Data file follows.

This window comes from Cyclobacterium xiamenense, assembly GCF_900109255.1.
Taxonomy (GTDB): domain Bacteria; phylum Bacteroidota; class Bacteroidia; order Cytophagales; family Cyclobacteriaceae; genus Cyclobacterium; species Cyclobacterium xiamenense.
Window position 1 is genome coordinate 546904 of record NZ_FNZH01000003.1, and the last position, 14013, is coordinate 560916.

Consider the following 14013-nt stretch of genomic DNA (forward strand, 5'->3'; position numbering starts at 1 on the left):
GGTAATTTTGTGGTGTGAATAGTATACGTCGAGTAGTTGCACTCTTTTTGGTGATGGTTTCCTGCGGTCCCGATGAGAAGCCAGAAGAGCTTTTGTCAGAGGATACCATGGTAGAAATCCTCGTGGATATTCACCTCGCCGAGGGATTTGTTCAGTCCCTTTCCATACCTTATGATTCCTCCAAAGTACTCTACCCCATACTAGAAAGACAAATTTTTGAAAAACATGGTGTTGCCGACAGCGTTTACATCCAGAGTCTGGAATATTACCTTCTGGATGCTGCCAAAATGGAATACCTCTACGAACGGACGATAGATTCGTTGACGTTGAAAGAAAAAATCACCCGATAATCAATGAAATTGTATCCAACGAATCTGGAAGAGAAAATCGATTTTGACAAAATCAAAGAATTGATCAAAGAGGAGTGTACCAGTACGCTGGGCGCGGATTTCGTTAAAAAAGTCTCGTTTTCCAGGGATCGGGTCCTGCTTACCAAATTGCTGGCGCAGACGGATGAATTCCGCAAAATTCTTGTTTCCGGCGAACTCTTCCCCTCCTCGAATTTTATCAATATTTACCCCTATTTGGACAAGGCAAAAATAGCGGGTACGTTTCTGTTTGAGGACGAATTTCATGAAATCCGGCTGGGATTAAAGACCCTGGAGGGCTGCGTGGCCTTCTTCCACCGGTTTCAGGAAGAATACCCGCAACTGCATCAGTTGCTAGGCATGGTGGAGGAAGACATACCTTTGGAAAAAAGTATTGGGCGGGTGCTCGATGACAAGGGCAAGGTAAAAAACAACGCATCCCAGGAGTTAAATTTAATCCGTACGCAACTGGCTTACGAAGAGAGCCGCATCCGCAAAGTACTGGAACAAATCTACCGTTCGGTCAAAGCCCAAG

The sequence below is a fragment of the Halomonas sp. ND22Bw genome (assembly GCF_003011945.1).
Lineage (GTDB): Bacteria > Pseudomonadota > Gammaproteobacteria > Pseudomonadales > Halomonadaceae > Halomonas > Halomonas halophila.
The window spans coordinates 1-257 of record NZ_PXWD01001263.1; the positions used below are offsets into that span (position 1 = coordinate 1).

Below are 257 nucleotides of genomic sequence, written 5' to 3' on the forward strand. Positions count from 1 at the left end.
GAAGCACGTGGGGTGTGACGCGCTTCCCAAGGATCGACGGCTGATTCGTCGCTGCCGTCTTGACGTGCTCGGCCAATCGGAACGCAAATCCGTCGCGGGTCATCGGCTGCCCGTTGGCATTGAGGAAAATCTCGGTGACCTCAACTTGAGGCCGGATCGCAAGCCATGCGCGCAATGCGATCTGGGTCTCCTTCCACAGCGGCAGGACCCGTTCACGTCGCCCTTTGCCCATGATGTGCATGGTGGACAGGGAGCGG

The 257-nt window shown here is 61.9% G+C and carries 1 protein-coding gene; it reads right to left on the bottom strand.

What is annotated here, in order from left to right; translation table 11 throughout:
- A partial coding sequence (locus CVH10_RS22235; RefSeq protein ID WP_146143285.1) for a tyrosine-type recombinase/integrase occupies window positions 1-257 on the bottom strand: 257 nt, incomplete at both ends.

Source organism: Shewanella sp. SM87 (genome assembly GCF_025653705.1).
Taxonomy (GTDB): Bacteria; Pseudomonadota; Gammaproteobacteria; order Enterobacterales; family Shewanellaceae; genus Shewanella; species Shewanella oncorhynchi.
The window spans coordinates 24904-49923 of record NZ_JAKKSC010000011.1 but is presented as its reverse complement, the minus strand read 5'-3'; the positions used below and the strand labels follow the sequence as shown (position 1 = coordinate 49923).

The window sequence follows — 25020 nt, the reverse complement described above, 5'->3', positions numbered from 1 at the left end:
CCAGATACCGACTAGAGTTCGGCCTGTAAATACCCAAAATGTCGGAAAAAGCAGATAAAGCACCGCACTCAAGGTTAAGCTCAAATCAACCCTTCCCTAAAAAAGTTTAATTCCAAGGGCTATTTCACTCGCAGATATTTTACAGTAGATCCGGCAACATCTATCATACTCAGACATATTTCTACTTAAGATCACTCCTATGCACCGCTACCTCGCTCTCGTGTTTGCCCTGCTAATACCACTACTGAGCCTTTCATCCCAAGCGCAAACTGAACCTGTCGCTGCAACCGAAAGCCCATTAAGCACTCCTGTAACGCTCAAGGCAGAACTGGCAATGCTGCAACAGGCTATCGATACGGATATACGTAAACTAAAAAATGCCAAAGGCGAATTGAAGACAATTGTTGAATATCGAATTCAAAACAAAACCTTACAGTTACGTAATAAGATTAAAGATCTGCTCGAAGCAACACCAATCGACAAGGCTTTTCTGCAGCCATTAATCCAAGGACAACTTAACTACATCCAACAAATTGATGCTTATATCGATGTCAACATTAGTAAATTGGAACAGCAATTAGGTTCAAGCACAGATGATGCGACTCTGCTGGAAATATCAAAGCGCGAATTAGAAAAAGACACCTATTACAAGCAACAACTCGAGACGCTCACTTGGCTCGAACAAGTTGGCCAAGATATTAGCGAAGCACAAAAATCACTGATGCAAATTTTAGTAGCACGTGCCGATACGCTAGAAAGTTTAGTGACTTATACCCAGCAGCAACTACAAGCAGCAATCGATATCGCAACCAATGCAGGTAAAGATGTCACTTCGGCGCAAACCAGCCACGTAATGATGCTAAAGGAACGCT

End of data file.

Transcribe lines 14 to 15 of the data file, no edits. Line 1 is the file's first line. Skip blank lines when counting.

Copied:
Source organism: Shewanella sp. SM87 (genome assembly GCF_025653705.1).
Taxonomy (GTDB): Bacteria; Pseudomonadota; Gammaproteobacteria; order Enterobacterales; family Shewanellaceae; genus Shewanella; species Shewanella oncorhynchi.